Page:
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Patrick, Esq.
Patrick, Esq., Lawyer
Category: California Employment Law
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Experience:  Significant experience in all areas of employment law.
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After further thought, What is a legal "leave of absence"?

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After further thought, What is a legal "leave of absence"?
Thank you very much for your followup question. However, I am not entirely sure what you are asking. Can you perhaps clarify?
Customer: replied 3 years ago.

You just answered my question regarding part-time employee pregnancy legalities. And mentioned leave of absence. What is a legal leave of absence in the area of a pregnant employee?

Thank you for clarifying. I am most certainly aware of your other question but I just didn't know exactly what you are asking. My apologies

As I noted in my other answer, no legislative act specifically mandates employers with less than 5 employees to provide protected leave to pregnant workers. However, as the California Constitution prohibits discrimination or preferential treatment on the basis of gender, which arguably encompasses pregnancy, you want to make sure you don't treat a pregnant employee any different than you would any other employee who needed to miss work for a medical condition. In general, this means providing a "reasonable accommodation" for the pregnancy.

There is no strict definition for what this means, as "reasonable" accommodations hinge entirely on the unique circumstances of the business and employment. In general, a reasonable accommodation is anything that does not impose undue hardship or expense. That too is a bit vague, but at least provides some basic instruction. If you can get by for 3-4 weeks without this pregnant employee working and that does not significantly impact your business, then you would be well advised to permit that time off so as to mitgate the posisibility of a discrimination charge pursuant to Article I, § 8. However, once you can argue that permitting additional time off would result in undue hardship, for whatever reason, your obligations to accommodate this pregnant employee extinguish.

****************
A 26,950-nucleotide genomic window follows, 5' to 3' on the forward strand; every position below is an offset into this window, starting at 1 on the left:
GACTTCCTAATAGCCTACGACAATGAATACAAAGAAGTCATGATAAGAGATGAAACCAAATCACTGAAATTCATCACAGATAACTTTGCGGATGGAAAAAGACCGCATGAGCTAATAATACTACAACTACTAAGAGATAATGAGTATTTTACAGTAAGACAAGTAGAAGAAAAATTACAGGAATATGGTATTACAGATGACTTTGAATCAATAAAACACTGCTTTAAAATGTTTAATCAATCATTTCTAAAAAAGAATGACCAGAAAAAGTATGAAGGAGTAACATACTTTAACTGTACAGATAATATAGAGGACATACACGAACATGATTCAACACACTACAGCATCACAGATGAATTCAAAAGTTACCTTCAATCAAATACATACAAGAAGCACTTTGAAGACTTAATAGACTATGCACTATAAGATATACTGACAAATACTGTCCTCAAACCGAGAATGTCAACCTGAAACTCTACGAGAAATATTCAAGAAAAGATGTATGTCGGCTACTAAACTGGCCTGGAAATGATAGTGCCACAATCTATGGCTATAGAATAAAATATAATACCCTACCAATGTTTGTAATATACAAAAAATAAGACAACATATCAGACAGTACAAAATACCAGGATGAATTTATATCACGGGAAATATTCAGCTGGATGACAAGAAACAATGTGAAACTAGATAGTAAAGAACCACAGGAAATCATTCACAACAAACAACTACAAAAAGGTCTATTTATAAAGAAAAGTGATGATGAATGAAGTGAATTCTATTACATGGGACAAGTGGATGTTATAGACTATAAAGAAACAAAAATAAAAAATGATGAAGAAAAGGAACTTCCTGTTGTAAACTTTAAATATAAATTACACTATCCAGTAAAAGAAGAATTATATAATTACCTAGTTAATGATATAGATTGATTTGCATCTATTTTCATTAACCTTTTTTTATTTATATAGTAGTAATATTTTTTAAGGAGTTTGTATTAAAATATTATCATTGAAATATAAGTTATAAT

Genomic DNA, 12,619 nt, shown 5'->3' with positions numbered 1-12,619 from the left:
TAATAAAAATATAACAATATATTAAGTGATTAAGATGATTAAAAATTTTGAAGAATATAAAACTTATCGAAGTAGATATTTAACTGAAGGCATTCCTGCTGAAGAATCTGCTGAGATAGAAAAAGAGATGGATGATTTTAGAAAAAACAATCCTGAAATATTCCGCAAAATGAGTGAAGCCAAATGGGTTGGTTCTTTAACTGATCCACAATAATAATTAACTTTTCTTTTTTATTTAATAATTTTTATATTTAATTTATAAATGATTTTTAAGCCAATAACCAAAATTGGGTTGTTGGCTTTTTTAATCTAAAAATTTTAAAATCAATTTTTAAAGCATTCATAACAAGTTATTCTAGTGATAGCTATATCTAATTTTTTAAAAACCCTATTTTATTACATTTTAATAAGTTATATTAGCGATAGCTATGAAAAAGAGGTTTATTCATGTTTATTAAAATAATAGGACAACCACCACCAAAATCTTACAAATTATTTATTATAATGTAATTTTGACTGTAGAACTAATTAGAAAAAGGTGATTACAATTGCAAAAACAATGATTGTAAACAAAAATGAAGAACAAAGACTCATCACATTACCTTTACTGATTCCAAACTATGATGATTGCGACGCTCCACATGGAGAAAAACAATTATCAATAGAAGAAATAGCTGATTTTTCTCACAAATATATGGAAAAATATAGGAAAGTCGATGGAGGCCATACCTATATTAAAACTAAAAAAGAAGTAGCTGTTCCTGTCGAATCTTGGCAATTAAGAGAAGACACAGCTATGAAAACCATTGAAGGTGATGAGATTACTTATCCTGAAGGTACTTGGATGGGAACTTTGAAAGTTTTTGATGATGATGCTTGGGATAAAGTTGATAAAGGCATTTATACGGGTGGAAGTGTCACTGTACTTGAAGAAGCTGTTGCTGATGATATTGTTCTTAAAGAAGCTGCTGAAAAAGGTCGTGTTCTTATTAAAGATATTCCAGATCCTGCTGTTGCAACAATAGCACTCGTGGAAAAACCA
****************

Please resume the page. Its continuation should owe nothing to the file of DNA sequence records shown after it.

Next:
That is the extent to which you are require to permit a leave of absence. Of course, this leave of absence need not be paid.

Please let me know if I can provide futher clarification.

Customer: replied 3 years ago.

Therefore, you would advise to give this person time off, get by 3-4 weeks. Then, if I can argue it is due hardship on our company to extend more time I could extinguish employment.


Then, do I offer a leave of absence? And for what duration to the employee?


Does her short time working here make a difference?



Thanks again for your reply.

Really the only requirement here is to accommodate the employee to the extent that so doing does not impose an undue hardship on your business. There are no black and white rules or set periods of "protected leave" which apply. The 3-4 weeks I mentioned was just by example. If it would be a hardship to your company to not have this employee for 3-4 weeks, you can terminate their employment if they need to be off for that long.

You do not need to offer a "leave of absence." The leave I am talking about is the leave of absence. Again, you only have to accommodate this pregnant employee to the extent that you are not incurring undue hardship. I realize that's a bit of an ambiguous standard, but the laws that provide more specific leave entitlements do not apply to an employer of your size.
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